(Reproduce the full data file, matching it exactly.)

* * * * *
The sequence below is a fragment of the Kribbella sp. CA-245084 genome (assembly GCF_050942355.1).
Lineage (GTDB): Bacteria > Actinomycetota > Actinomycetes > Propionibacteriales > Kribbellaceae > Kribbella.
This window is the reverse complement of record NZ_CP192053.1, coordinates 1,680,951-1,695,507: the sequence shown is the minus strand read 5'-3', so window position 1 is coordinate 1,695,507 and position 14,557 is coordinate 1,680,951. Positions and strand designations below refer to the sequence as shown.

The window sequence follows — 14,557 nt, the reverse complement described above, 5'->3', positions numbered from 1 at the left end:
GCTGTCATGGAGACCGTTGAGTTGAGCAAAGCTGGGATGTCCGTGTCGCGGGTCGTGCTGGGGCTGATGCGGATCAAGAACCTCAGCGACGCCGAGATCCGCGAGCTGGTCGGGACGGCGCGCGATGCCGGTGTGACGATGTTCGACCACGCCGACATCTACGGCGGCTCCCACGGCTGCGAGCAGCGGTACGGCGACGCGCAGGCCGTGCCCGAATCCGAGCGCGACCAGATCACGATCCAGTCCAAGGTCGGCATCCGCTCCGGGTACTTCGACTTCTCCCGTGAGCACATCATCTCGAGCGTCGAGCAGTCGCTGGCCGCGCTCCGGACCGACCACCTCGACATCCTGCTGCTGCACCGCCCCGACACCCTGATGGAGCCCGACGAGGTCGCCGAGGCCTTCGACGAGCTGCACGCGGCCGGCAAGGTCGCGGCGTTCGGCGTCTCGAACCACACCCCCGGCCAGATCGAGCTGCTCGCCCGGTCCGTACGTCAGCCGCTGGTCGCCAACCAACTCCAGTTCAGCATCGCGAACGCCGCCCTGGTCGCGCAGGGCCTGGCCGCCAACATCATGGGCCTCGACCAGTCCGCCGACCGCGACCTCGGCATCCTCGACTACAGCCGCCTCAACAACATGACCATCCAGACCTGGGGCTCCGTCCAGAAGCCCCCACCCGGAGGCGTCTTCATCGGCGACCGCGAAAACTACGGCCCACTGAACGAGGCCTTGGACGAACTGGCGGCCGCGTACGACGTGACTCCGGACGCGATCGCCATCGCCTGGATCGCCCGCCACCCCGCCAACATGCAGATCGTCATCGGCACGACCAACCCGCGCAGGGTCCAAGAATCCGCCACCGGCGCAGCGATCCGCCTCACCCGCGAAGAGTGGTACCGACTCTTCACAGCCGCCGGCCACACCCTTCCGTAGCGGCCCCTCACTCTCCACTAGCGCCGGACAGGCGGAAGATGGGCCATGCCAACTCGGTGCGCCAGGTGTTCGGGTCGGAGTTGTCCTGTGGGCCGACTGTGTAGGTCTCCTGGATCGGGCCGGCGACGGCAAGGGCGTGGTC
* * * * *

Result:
The sequence below is a fragment of the Kribbella sp. CA-245084 genome (assembly GCF_050942355.1).
Lineage (GTDB): Bacteria > Actinomycetota > Actinomycetes > Propionibacteriales > Kribbellaceae > Kribbella.
This window is the reverse complement of record NZ_CP192053.1, coordinates 1,680,951-1,695,507: the sequence shown is the minus strand read 5'-3', so window position 1 is coordinate 1,695,507 and position 14,557 is coordinate 1,680,951. Positions and strand designations below refer to the sequence as shown.

The window sequence follows — 14,557 nt, the reverse complement described above, 5'->3', positions numbered from 1 at the left end:
GCTGTCATGGAGACCGTTGAGTTGAGCAAAGCTGGGATGTCCGTGTCGCGGGTCGTGCTGGGGCTGATGCGGATCAAGAACCTCAGCGACGCCGAGATCCGCGAGCTGGTCGGGACGGCGCGCGATGCCGGTGTGACGATGTTCGACCACGCCGACATCTACGGCGGCTCCCACGGCTGCGAGCAGCGGTACGGCGACGCGCAGGCCGTGCCCGAATCCGAGCGCGACCAGATCACGATCCAGTCCAAGGTCGGCATCCGCTCCGGGTACTTCGACTTCTCCCGTGAGCACATCATCTCGAGCGTCGAGCAGTCGCTGGCCGCGCTCCGGACCGACCACCTCGACATCCTGCTGCTGCACCGCCCCGACACCCTGATGGAGCCCGACGAGGTCGCCGAGGCCTTCGACGAGCTGCACGCGGCCGGCAAGGTCGCGGCGTTCGGCGTCTCGAACCACACCCCCGGCCAGATCGAGCTGCTCGCCCGGTCCGTACGTCAGCCGCTGGTCGCCAACCAACTCCAGTTCAGCATCGCGAACGCCGCCCTGGTCGCGCAGGGCCTGGCCGCCAACATCATGGGCCTCGACCAGTCCGCCGACCGCGACCTCGGCATCCTCGACTACAGCCGCCTCAACAACATGACCATCCAGACCTGGGGCTCCGTCCAGAAGCCCCCACCCGGAGGCGTCTTCATCGGCGACCGCGAAAACTACGGCCCACTGAACGAGGCCTTGGACGAACTGGCGGCCGCGTACGACGTGACTCCGGACGCGATCGCCATCGCCTGGATCGCCCGCCACCCCGCCAACATGCAGATCGTCATCGGCACGACCAACCCGCGCAGGGTCCAAGAATCCGCCACCGGCGCAGCGATCCGCCTCACCCGCGAAGAGTGGTACCGACTCTTCACAGCCGCCGGCCACACCCTTCCGTAGCGGCCCCTCACTCTCCACTAGCGCCGGACAGGCGGAAGATGGGCCATGCCAACTCGGTGCGCCAGGTGTTCGGGTCGGAGTTGTCCTGTGGGCCGACTGTGTAGGTCTCCTGGATCGGGCCGGCGACGGCAAGGGCGTGGTC